The college football season is just two weeks in and the 2014 NFL draft is a far ways off, but that does not mean cases aren't already being made for first-round consideration.
By now, we're all well-versed on who the big-name players are and most have a good grip on who the top guys will likely be, but nearly everything after that is still very much up in the air.
Certainly, it goes without saying that a lot will be changing between now and January. However, the following is a list of under-the-radar players who have more than enough natural talent and ability to rise up the draft ranks this fall.
QB Stephen Morris, Miami (FL)
If we were to go strictly off potential, then Stephen Morris would likely be a sure-fire first-round pick. After all, in terms of physical tools like arm strength and athleticism, not many come close to his level of upside and talent.
Nevertheless, the game is still slowing down for Morris, and while there are flashes of brilliance, he still must improve upon his overall accuracy and decision-making. The tools are definitely there, now all scouts want to see is him blend it all together into one efficient package.
DT Dominique Easley, Florida
If you've been paying attention to college football early on this season, then you probably already know that Easley has been perhaps college football's most impressive defensive player.
So far, Florida has used Easley in multiple defensive alignments, and his versatility to quickly penetrate backfields from multiple angles is simply astonishing and one of the reasons his draft stock is currently trending upwards.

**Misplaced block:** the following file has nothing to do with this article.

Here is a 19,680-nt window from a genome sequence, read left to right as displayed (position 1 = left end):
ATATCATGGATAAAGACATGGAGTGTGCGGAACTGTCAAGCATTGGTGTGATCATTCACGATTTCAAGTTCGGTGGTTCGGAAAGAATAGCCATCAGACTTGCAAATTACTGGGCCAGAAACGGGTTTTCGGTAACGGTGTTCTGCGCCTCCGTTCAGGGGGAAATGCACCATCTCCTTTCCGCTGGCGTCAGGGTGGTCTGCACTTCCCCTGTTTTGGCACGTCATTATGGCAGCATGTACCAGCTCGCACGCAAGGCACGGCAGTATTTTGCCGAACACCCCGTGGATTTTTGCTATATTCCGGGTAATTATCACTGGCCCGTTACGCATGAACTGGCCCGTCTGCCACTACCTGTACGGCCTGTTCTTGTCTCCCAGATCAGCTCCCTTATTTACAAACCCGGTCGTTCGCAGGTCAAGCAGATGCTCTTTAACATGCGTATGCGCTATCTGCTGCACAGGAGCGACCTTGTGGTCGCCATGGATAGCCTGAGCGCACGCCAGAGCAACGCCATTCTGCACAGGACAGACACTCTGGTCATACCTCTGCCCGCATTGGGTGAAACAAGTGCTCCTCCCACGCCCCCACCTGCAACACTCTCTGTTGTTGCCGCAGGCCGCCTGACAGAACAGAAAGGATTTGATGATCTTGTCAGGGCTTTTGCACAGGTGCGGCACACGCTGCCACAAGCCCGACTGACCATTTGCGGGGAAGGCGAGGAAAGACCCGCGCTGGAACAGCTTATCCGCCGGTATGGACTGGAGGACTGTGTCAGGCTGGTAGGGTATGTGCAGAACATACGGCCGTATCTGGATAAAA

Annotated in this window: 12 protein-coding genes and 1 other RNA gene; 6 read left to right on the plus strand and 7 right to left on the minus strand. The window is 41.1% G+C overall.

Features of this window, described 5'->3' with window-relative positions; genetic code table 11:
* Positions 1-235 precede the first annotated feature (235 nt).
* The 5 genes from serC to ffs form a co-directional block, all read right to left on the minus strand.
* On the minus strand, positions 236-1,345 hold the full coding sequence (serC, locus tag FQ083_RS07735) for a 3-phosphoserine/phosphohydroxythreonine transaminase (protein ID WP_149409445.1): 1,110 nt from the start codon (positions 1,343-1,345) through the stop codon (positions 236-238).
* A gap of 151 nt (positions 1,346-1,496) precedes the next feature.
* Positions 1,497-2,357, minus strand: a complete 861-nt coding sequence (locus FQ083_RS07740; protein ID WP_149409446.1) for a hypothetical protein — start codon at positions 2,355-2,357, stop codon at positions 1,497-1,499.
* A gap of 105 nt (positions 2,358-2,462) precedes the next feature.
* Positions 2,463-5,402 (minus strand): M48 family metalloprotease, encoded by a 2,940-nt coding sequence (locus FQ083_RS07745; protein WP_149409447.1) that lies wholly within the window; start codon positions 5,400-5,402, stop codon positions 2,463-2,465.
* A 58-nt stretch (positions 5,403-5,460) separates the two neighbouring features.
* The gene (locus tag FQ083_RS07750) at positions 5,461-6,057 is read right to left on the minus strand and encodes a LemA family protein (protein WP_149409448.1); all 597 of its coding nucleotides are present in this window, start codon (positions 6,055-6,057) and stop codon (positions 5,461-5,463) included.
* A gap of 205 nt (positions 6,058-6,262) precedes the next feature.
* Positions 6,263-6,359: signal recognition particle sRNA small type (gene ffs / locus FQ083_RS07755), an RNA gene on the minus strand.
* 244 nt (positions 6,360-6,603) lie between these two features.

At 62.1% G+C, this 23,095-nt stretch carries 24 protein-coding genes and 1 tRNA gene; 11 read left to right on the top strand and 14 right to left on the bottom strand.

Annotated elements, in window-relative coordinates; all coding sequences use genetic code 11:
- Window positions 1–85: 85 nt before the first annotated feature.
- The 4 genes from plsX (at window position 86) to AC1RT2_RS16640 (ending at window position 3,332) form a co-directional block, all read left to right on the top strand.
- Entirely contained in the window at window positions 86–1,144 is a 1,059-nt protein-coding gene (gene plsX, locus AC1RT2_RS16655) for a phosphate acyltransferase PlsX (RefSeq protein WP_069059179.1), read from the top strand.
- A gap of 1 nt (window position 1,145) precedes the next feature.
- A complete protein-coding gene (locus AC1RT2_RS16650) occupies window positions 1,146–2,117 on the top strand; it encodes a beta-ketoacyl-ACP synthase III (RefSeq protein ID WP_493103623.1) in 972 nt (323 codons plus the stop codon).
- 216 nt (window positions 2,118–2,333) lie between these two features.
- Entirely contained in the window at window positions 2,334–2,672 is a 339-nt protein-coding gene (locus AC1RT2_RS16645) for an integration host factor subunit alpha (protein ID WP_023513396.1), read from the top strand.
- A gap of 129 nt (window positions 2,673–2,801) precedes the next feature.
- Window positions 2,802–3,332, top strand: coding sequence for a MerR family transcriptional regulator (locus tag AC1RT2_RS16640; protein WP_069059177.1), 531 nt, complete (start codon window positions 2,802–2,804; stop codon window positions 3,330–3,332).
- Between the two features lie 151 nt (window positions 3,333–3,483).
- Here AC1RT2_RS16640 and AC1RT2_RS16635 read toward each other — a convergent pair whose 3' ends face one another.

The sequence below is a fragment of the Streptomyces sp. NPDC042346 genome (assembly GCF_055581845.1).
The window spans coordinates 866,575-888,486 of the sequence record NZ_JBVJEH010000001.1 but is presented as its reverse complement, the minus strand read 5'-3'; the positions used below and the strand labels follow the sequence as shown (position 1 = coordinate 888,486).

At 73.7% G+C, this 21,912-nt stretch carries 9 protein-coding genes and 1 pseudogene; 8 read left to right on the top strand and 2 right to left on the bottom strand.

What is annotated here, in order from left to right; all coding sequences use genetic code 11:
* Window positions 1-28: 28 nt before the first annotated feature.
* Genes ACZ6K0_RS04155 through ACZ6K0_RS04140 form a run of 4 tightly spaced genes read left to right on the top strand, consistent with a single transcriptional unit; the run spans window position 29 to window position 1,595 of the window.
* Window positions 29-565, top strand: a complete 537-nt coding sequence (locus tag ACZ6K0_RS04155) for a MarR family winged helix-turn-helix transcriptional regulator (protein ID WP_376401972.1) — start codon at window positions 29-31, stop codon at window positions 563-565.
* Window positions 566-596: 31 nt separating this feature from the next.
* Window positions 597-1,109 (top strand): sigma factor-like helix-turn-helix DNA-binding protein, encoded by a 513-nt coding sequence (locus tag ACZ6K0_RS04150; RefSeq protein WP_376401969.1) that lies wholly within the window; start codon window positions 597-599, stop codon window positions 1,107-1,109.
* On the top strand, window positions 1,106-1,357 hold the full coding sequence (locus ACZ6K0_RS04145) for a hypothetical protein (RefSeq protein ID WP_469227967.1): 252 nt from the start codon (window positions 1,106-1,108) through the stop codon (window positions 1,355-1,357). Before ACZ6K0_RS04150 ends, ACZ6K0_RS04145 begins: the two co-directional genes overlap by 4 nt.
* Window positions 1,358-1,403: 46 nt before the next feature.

CB Jason Verrett, TCU
For some reason, not everyone necessarily likes Verrett's upside. Nonetheless, despite his size (5'10", 176 pounds), Verett still comes across as being an extremely physical player with perhaps the best all-around ball skills.
At the end of the day, size is one thing, but Verrett's combination of instincts, toughness and ball-hawking ability is hard to find and should leave his value pretty much in tact despite the size concerns.
LB Ryan Shazier, Ohio State
Much like Verrett before him, for what Shazier lacks in size he more than makes up for in toughness, instincts and intensity.
After all, if you have seen any of his games then you know there is perhaps no harder hitting run and chase linebacker in all of college football. This, added on to the fact that he is also a talented blitzing and coverage linebacker, makes Shazier one of the more intriguing prospects to keep your eye on this season.
Okay, so I lied. Not everyone you will find on this list has already stood out, but in the case of Cornell's Jeff Matthews it's not because he hasn't tried. It's because he hasn't yet had the opportunity.
You see, Cornell doesn't officially kick off its season until September 21 when the team faces off against Bucknell. Meaning, you'll have to wait yet another week in order to see Matthews in action. But to garner a sense of what he can do, check out this film from last season against Yale.
Without a doubt the first thing that should stand out to you is the arm. Matthews' arm talent is effortless and he has a natural ability to zip the ball in tight windows, while showing a natural inclination to make all the throws required of him at the next level.
Besides just his arm however, is that in addition to his NFL size (6'3", 224 pounds), Matthews is also an extremely accurate and intelligent quarterback to boot.